China Dec manufacturing contracts sharply as COVID infections soar

BEIJING (Reuters) – Factory activity in China fell for a third month in a row in December, to nearly three months, as the novel coronavirus swept production lines across the country after the Chinese government abruptly backed down on anti-virus measures. It was the fastest pace in years.

The National Bureau of Statistics (NBS) said on Saturday that the official Purchasing Managers Index (PMI) fell to 47.0 from 48.0 in November. Economists polled by Reuters had expected the PMI to reach 48.0. The 50 point mark distinguishes contraction and growth on a monthly basis.

This decline was the largest since the early days of the pandemic in February 2020.

The data provided the first official snapshot of the manufacturing sector after China lifted the world’s toughest COVID restrictions in early December. The cumulative number of infections likely reached 18.6 million in December, estimates UK-based health data company Airfinity.

Analysts said the surge in infectious diseases could cause temporary labor shortages and increased supply chain disruptions.Reuters reported Wednesday that Tesla (TSLA.O) will cut production at its Shanghai factory The company reportedly plans to extend the production cuts that started in January until next year.

Amid rising interest rates, fears of a global recession growing, and external demand weakening, conflict and inflation in Ukraine will further slow China’s exports, hurting its giant manufacturing sector and hurting the economy. May interfere with recovery.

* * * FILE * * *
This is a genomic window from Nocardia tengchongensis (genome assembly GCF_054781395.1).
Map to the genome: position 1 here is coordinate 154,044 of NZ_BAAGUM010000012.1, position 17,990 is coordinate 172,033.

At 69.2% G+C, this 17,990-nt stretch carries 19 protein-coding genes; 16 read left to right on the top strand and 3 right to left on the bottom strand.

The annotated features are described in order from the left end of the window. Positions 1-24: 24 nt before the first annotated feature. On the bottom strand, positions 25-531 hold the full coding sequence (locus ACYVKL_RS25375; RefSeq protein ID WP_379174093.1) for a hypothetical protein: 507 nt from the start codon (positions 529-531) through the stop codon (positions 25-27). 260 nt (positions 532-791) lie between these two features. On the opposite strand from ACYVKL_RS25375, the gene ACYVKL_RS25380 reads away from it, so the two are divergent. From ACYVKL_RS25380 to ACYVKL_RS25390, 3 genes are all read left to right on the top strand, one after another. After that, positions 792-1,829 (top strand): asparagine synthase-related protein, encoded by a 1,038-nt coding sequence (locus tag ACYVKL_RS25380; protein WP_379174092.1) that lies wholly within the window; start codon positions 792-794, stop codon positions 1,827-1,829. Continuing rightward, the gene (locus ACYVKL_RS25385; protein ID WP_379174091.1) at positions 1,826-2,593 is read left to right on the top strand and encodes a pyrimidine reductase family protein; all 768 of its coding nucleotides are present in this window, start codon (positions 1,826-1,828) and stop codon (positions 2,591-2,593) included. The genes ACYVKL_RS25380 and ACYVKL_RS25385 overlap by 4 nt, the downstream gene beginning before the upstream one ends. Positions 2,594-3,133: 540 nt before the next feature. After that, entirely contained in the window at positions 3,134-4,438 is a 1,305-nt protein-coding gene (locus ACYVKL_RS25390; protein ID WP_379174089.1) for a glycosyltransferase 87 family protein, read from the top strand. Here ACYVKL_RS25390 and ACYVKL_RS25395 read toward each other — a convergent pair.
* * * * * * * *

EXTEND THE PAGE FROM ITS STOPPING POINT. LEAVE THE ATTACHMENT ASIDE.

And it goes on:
“Most of the factories I know are far below the likelihood that next year’s orders will be at this time of year. ,” said Cameron Johnson, partner at Tidalwave Solutions, a supply chain consulting firm.

“So even though China is opening up, manufacturing will still slow down as the rest of the global economy slows. Factories have workers but no orders.”

According to NBS, 56.3% of manufacturers surveyed reported being significantly affected by the epidemic in December, an increase of 15.5 percentage points from the previous month, although most expect the situation to gradually improve. said that

hope of recovery

Zhou Hao, chief economist at securities firm Guotai Junnan International, said: “(Factory PMI) was lower than expected, but given the uncertainty of the virus over the past month, it is difficult for analysts to make reasonable forecasts. is really difficult,” he said.

“Overall, we believe the worst for the Chinese economy has passed and a strong economic recovery lies ahead.”

The country’s banking and insurance regulators pledged this week to step up financial support for small and private businesses in the catering and tourism sectors hit hard by the COVID-19 outbreak, making a recovery in consumption a priority I emphasized that

The non-manufacturing PMI, which looks at service sector activity, fell to 41.6 from 46.7 in November, marking its lowest level since February 2020.

The official composite PMI for manufacturing and services combined fell to 42.6 from 47.1.

“In the weeks leading up to Chinese New Year, people are afraid of contagion and don’t want to go out or spend more than necessary,” said Mark Williams, chief Asia economist at Capital Economics. The situation will continue to be tough for the sector.

“However, by the time people return from the Chinese New Year holiday, the outlook should be brighter. Infections have declined and most people have recently contracted COVID and will feel somewhat immune. ”

Reporting by Ryan Wu, Joe Cash and Ellen Zhang.Edited by Sam Holmes and Kim Coghill

Our standards: Thomson Reuters Trust Principles.

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